So likewise in the case of the torments of the wicked as presented in the Revelation of Peter. We are not here in the Jewish Sheol, or among the fires of the valley of Hinnom, so much as among the tortures of Tartarus and the boiling mud of the Acherusian Lake (cf. Plato, Phædo, p. 113; Aristophanes, Frogs, line 145), or where “wild men of fiery aspect…seized and carried off several of them, and Ardiæus and others, they bound head and foot and hand, and threw them down and flayed them with scourges, and dragged them along the road at the side, carding them on thorns like wool, and declaring to the passers-by what were their crimes, and that they were being taken away to be cast into hell” (Republic, x., p. 616, Jowetts transl.). It is not surprising that in later visions of the same kind the very names of the Greek under-world are ascribed to localities of hell. It is across the river Oceanus. It is called Tartarus. In it is the Acherusian Lake. Notice in this connection that the souls of innocent victims are present along with their murderers to accuse them.
The Revelation of Peter shows remarkable kinship in ideas with the Second Epistle of Peter. The parallels will be noted in the margin of the translation. It also presents notable parallels to the Sibylline Oracles (cf. Orac. Sib., ii., 225 sqq.), while its influence has been conjectured, almost with certainty, in the Acts of Perpetua and the visions narrated in the Acts of Thomas and the History of Barlaam and Josaphat. It certainly was one of the sources from which the writer of the Vision of Paul drew. And directly or indirectly it may be regarded as the parent of all the mediæval visions of the other world.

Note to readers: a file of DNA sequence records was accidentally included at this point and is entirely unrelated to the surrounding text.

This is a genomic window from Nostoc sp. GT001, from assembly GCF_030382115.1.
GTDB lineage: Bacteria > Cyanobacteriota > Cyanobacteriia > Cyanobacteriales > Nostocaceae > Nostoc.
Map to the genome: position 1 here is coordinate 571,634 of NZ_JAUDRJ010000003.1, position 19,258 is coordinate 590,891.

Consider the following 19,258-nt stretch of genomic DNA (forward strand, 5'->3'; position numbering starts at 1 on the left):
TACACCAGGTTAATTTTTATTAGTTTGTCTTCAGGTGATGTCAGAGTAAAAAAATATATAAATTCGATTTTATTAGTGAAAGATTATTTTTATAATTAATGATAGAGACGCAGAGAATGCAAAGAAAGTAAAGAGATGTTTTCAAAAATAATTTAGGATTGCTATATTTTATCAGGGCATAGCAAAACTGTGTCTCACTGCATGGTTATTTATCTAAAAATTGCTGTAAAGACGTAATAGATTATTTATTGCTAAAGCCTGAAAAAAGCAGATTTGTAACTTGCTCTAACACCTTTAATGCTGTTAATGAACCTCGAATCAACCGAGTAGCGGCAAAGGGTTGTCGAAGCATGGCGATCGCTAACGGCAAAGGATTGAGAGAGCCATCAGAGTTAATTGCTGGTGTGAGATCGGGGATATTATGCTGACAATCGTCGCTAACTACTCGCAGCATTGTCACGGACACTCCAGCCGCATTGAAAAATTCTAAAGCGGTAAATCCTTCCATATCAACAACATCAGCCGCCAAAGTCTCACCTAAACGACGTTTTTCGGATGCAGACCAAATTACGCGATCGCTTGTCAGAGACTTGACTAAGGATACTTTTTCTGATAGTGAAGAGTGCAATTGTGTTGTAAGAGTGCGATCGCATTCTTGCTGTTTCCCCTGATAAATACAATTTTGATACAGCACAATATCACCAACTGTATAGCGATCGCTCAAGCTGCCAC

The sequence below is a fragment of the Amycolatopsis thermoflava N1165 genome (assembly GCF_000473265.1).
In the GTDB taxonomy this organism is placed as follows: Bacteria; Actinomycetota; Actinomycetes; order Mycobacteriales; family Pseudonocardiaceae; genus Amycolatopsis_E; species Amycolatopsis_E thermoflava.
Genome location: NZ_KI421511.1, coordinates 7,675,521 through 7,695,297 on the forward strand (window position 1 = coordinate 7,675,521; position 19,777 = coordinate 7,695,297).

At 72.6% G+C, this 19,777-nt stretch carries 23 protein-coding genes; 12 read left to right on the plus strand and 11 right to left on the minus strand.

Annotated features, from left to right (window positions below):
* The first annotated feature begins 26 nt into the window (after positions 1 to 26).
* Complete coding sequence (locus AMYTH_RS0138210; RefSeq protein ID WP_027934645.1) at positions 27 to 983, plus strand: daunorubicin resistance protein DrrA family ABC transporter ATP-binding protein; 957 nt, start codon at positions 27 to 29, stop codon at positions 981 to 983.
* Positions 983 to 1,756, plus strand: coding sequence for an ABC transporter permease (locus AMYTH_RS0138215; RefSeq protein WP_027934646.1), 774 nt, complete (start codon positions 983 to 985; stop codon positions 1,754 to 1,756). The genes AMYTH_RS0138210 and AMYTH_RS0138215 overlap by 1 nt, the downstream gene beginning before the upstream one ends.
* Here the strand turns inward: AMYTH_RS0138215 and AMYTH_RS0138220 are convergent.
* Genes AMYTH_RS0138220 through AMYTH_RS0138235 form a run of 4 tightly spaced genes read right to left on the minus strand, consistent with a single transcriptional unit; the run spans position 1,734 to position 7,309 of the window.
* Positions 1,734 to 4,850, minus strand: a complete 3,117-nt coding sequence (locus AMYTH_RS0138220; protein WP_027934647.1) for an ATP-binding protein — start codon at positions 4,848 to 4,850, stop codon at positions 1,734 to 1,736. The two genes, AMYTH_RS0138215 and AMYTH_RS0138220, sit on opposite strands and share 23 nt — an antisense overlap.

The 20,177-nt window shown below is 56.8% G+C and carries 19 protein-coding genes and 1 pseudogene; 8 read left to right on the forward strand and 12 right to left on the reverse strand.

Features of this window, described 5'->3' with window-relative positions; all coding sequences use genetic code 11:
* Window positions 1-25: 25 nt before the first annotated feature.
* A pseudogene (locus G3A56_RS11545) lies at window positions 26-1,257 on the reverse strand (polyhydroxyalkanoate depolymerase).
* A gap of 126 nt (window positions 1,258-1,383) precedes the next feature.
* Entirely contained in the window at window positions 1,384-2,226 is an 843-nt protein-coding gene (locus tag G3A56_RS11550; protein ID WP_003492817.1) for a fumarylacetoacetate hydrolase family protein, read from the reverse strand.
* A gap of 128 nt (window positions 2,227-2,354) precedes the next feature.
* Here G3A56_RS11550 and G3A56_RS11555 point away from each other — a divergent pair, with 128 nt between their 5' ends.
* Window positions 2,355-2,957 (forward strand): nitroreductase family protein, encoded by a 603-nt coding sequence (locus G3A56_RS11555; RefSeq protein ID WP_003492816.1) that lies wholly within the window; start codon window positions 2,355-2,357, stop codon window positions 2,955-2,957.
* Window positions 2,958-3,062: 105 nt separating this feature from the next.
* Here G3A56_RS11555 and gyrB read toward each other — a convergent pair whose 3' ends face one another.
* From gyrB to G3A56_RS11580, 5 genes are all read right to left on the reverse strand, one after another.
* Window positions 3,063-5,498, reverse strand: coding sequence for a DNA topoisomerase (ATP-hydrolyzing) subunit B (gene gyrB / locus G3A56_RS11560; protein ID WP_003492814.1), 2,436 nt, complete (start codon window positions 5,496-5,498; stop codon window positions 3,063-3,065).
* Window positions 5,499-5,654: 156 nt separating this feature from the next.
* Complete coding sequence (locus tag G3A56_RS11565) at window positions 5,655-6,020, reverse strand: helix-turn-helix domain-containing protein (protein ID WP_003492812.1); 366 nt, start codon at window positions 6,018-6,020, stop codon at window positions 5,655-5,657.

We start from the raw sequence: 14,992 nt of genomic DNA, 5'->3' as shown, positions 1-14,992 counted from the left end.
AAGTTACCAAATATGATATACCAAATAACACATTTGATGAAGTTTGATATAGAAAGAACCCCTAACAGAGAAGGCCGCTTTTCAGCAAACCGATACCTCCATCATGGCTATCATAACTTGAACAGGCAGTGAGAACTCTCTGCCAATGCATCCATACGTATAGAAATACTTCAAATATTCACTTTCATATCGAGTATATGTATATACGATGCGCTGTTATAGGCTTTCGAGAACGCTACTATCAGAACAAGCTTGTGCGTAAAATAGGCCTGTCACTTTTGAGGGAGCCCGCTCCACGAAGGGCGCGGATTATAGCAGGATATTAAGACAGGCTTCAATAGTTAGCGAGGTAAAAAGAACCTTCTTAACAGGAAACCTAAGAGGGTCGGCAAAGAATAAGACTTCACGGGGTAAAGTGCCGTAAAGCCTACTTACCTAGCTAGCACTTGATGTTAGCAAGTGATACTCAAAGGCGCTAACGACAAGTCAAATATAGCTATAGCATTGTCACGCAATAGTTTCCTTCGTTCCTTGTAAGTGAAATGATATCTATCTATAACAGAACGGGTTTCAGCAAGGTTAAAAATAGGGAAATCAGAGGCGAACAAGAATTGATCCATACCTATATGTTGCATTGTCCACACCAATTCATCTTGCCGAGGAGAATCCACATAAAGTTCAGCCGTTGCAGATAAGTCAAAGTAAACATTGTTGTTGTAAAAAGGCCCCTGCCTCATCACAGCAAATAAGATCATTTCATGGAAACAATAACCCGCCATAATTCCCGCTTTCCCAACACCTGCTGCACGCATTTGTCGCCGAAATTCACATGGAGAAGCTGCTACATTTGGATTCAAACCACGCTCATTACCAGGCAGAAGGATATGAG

The fragment begins in the middle of an eschatological discourse of Jesus, probably represented as delivered after the resurrection, for verse 5 implies that the disciples had begun to preach the Gospel. It ends abruptly in the course of a catalogue of sinners in hell and their punishments. The fragments preserved in the writings of Clement of Alexandria and Methodius probably belonged to the lost end of the book; that preserved by Macarius Magnes may have belonged to the eschatological discourse at the beginning. Taking the length of the whole at from two hundred and seventy to three hundred stichoi, the Akhmîm fragment contains about the half.
The present translation is made from Harnacks edition of the text, 2d ed., Leipzig, 1893.
There is another and later Apocalypse of Peter in Arabic, of which mss. exist in Rome and Oxford. It is called the Apocalypse of Peter, or the narrative of things revealed to him by Jesus Christ which had taken place from the beginning of the world and which shall take place till the end of the world or the second coming of Christ. The book is said to have been written by Clement, to whom Peter had communicated the secrets revealed to him. The writer himself calls the book Librum Perfectionis or Librum Completum. Judging from the analysis of its contents quoted by Tischendorf (Apocalypses Apocr.) it has no connection with the present work.
“…the island valley of Avilion;
Where falls not rain or hail or any snow,
Nor ever wind blows loudly; but it lies
Deep-meadowed, happy, fair with orchard lawns
And bowery hollows crowned with summer seas.”
Tennyson, Passing of Arthur.